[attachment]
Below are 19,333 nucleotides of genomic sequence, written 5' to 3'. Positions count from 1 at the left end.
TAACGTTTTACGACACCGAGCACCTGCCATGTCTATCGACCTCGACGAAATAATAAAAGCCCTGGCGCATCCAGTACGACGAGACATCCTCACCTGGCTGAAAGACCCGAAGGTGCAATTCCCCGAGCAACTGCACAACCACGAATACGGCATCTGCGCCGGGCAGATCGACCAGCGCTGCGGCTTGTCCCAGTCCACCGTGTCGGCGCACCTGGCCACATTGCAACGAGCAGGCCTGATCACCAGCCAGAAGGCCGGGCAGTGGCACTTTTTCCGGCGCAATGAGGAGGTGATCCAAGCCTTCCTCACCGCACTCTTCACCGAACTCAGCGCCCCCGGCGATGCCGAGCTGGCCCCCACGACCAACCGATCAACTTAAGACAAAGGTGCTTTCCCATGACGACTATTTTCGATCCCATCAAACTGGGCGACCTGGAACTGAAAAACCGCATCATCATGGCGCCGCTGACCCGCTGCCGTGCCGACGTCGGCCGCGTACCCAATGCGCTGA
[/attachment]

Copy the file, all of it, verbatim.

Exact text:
Below are 19,333 nucleotides of genomic sequence, written 5' to 3'. Positions count from 1 at the left end.
TAACGTTTTACGACACCGAGCACCTGCCATGTCTATCGACCTCGACGAAATAATAAAAGCCCTGGCGCATCCAGTACGACGAGACATCCTCACCTGGCTGAAAGACCCGAAGGTGCAATTCCCCGAGCAACTGCACAACCACGAATACGGCATCTGCGCCGGGCAGATCGACCAGCGCTGCGGCTTGTCCCAGTCCACCGTGTCGGCGCACCTGGCCACATTGCAACGAGCAGGCCTGATCACCAGCCAGAAGGCCGGGCAGTGGCACTTTTTCCGGCGCAATGAGGAGGTGATCCAAGCCTTCCTCACCGCACTCTTCACCGAACTCAGCGCCCCCGGCGATGCCGAGCTGGCCCCCACGACCAACCGATCAACTTAAGACAAAGGTGCTTTCCCATGACGACTATTTTCGATCCCATCAAACTGGGCGACCTGGAACTGAAAAACCGCATCATCATGGCGCCGCTGACCCGCTGCCGTGCCGACGTCGGCCGCGTACCCAATGCGCTGA